Presentation is loading. Please wait.

Presentation is loading. Please wait.

1 Internal environment in ETFE foil covered building enclosures James Ward and John Chilton School of Architecture, Design and Built Environment Nottingham.

Similar presentations


Presentation on theme: "1 Internal environment in ETFE foil covered building enclosures James Ward and John Chilton School of Architecture, Design and Built Environment Nottingham."— Presentation transcript:

1 1 Internal environment in ETFE foil covered building enclosures James Ward and John Chilton School of Architecture, Design and Built Environment Nottingham Trent University Alex Heslop and Lance Rowell Architen Landrell Associates 16 September 2010TensiNet 2010 Sofia

2 Outline Introduction Thermal/optical properties of ETFE foil Design considerations for ETFE-covered enclosures – Visible light transmission and quality – Internal environment Overheating Ventilation Glare Noise levels Conclusions 16 September 2010TensiNet 2010 Sofia 2 Photo: Alastair Gardiner

3 Introduction 16 September 2010TensiNet 2010 Sofia 3 A recent conference paper highlighted: “Limited research regarding the modelling of ETFE in building applications and limited availability of information on material properties...” It also pointed out that: Previous ETFE studies have focused mainly on structural properties and related issues, while little research has been carried out in order to determine energy transmission properties and characteristics in terms of environmental building design. Source: Poirazis, Kragh and Hogg (2009)

4 Thermal/ optical properties of ETFE foil 16 September 2010TensiNet 2010 Sofia 4 Source: Dyneon™ Fluorothermoplastics Product Comparison Guide (2009)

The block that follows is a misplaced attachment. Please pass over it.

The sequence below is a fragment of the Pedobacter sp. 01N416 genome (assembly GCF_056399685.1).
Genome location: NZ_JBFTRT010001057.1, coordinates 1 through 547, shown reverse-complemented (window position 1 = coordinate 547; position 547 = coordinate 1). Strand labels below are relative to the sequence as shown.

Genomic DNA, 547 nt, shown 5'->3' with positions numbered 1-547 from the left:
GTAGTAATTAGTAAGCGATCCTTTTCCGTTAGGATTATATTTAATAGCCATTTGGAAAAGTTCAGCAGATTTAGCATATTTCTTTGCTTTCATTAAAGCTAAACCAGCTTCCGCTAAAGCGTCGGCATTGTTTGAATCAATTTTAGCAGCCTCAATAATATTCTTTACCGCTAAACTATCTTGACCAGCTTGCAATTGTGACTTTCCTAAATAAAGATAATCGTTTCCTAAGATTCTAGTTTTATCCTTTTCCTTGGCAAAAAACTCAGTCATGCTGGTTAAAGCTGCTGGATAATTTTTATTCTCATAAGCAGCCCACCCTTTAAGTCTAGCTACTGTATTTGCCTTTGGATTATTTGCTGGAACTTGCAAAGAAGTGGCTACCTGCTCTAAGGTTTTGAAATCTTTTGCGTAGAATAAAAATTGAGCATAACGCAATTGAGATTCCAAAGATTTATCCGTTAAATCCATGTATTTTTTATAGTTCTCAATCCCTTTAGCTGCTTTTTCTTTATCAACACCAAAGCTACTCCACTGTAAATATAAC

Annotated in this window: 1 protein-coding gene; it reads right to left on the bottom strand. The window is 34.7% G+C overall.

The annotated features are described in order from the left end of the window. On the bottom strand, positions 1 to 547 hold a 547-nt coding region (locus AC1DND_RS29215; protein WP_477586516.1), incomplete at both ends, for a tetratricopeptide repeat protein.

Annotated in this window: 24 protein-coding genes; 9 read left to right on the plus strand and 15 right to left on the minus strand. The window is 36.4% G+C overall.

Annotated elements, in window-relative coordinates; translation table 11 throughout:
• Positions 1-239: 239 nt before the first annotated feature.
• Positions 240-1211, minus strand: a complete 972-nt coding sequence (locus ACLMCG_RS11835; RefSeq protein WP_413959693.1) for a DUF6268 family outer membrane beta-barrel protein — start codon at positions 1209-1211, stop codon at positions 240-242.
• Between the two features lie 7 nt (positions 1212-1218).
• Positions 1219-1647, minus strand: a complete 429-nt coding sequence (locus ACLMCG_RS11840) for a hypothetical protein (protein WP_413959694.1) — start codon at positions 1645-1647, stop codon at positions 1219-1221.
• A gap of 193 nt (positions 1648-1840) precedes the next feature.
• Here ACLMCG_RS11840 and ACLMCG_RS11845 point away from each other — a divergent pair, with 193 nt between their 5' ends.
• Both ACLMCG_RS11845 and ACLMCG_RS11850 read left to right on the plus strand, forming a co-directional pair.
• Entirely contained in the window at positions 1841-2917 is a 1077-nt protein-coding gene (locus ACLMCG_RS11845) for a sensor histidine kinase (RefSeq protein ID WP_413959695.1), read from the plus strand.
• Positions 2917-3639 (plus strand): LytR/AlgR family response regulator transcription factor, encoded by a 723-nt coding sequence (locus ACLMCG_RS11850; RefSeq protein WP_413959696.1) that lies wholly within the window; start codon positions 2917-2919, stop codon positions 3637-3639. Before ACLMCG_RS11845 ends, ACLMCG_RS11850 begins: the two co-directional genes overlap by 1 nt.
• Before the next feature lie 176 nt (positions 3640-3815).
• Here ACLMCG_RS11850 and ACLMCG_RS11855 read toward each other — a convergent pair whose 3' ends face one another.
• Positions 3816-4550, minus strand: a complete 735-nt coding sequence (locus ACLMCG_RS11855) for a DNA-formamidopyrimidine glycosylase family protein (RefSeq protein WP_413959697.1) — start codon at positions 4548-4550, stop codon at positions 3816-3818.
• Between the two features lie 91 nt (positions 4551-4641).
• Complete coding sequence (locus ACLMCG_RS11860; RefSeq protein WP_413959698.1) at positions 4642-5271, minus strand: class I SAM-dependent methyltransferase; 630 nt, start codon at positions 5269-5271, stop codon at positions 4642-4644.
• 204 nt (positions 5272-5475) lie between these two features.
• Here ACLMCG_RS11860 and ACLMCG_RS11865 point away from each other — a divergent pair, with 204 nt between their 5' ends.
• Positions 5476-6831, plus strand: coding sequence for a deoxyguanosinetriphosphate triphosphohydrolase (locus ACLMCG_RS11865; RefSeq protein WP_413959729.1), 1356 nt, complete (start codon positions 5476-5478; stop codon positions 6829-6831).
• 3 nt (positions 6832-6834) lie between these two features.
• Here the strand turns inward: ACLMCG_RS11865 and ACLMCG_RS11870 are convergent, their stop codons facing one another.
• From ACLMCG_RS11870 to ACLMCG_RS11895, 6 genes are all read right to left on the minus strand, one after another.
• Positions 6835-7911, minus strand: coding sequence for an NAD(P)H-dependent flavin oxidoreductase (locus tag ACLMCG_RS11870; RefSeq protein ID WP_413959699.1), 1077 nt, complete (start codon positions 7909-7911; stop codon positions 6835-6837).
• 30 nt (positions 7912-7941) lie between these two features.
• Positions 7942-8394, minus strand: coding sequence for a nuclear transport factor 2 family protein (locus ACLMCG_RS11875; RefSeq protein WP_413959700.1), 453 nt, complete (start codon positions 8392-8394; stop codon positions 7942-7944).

5 16 September 2010TensiNet 2010 Sofia 5 The properties of ETFE 80 µm clear100 µm clear150 µm clear200 µm clear100 µm white200 µm white light transmittance light reflectance solar direct transmittance solar reflectance solar absorbence total solar transmittance short-wave shading coefficient long-wave shading coefficient total shading coefficient UV transmittance to 380 nm UV transmittance to 400 nm mean solar gain factors sample thickness (mm) Source: ETFE Foil Cushions as an Alternative to Glass for Roofs and Atria Source: (2000)http://www.building.co.uk/clear-choices/1600.article

6 Design Considerations ETFE foil is increasingly seen as the ‘wonder’ material for lightweight structural enclosures. Some issues that affect architectural design decisions are: – Visible light transmission and quality – Internal environment Overheating Ventilation Glare Noise levels 16 September 2010TensiNet 2010 Sofia 6 Photo: Alastair Gardiner

7 Light transmission and quality Transmittance depends on the wavelength of incident radiation but for ETFE foil is fairly consistent over the visible spectrum nm. This provides interior colour rendering close to that of natural daylight. Ultraviolet light transmission (below 380nm) is higher than for glass and polycarbonate. This has benefits for solaria and swimming pools and also for greenhouses. Infra-red transmittance is also high for wavelengths up to about 7000nm. 16 September 2010TensiNet 2010 Sofia 7

8 Measured transmittance ETFE 200μm samples 16 September 2010TensiNet 2010 Sofia 8

9 Measured long-wave infrared transmittance of 200μm ETFE sample 16 September 2010TensiNet 2010 Sofia 9 Courtesy: Professor Wayne Cranton, NTU

10 Internal Environment ETFE cushions are still a relatively new solution for covering courtyards and atria. Poor performance is sometimes inappropriately ascribed to the system rather than other aspects of the design. Basic properties of the ETFE foil can be modified by fritting and low- emissivity coatings. 16 September 2010TensiNet 2010 Sofia 10

11 Fritting to modify transmittance 16 September 2010TensiNet 2010 Sofia 11 Frit Ref #DescriptionInk Trans %Coverage %Trans % n/aClear 200μ ETFEn/a087 1Large dots Static lines Camo Clouds Med dots Med dots Large dots Hex Inverse Camo Chequered237539

12 ‘Intelligent’ fritting 16 September 2010TensiNet 2010 Sofia 12 Lancaster University, ISS Building, 2009 Architect/Designer: Wilson Mason Main Contractor/Customer: John Turner and Sons

13 Overheating The U-value and solar heat gain coefficient, or g-value, for glass and ETFE are often quoted as being quite similar. 16 September 2010TensiNet 2010 Sofia 13 U-value (W/m 2 K) g-value 6mm monolithic glass Double Glazing Unit (DGU) High Performance DGU Layer ETFE Cushion (with frit) 3 Layer ETFE Cushion (with frit) 4 Layer ETFE Cushion (with frit) Glass and ETFE cushion thermal/solar data as cited in Poirazis, H., Kragh, M. And Hogg, C. (2009)